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Characterisation and oxidative degradation of a room-temperature vulcanised poly(dimethylsiloxane) rubber
journal contributionposted on 2023-06-08, 07:38 authored by A N Chaudhry, N C Billingham
A typical room-temperature vulcanised, foamed, silica-filled siloxane rubber has been characterised using FTIR(ATR), SEM, density measurements and measurements of swelling in toluene vapour. The results show that the foamed PDMS rubber is an open-cell structure with a void fraction of 50% of the total volume. Long term stability was assessed by degrading the material at high temperatures (180–200 °C) in air. Changes in FTIR (ATR) were not noticeable, except rapid loss of peaks due to the catalyst and its solvent. The material showed a small, but statistically significant, increase in density and decrease in equilibrium swelling. The most sensitive method to measure degradation was chemiluminescence (CL), which confirms that the PDMS is extremely stable because the CL intensity is weak as compared to carbon chain polymers. Removal of oligomers and catalyst residues by toluene extraction results in the disappearance of initial decay and removal of peroxide residues by treatment with nitric oxide also confers greater oxidative stability. Ramped chemiluminescence in air shows that the PDMS residue after toluene extraction is more stable than the virgin material, indicating that degradation is due to small fragments and catalyst solvents rather than the main siloxane network.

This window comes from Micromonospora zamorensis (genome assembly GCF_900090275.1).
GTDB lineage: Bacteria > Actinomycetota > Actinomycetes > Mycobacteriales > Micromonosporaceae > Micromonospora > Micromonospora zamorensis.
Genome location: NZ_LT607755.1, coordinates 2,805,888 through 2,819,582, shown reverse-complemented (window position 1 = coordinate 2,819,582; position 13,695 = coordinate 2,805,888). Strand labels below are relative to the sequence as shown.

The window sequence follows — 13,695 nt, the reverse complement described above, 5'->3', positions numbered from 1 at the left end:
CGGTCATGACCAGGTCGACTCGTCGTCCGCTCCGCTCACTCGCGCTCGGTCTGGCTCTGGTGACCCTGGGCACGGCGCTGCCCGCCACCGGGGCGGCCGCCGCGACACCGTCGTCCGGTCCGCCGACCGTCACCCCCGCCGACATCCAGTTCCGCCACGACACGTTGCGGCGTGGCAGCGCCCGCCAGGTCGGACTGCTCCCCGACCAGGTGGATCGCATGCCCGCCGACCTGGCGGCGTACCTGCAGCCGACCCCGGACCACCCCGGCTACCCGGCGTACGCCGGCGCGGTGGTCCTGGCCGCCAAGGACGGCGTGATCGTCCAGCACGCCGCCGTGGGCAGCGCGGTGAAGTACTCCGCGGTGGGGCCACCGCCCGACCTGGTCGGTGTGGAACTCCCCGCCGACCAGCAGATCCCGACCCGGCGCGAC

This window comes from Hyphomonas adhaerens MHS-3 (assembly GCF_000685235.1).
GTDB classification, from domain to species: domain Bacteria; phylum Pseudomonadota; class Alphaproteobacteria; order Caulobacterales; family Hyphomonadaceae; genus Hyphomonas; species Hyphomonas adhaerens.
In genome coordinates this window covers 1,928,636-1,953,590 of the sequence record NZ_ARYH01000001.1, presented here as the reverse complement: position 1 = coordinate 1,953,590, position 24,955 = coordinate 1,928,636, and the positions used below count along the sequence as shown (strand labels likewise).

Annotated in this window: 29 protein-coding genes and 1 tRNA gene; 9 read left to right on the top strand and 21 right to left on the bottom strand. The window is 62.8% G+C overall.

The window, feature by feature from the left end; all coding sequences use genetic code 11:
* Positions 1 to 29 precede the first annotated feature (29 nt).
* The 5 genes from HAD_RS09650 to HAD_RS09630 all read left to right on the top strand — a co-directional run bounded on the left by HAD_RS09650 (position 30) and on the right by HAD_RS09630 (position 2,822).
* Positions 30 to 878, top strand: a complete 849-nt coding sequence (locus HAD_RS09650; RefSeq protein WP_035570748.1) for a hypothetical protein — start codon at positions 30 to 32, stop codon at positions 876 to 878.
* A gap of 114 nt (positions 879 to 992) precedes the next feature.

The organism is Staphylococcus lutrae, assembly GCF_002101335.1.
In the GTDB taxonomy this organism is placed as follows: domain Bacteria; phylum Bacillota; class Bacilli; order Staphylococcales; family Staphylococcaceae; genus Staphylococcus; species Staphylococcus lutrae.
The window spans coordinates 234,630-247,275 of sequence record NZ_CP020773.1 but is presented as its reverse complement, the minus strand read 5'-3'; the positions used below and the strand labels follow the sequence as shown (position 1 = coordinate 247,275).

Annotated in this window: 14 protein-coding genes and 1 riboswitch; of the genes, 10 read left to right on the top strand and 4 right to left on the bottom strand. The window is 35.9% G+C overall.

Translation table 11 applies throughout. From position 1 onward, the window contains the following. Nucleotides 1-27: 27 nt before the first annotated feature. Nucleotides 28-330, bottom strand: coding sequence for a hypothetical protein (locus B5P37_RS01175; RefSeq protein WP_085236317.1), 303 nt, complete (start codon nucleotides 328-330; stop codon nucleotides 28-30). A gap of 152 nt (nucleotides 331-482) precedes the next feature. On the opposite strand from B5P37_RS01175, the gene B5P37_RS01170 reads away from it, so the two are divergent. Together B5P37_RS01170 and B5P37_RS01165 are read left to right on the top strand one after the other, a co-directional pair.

JournalPolymer Degradation and Stability
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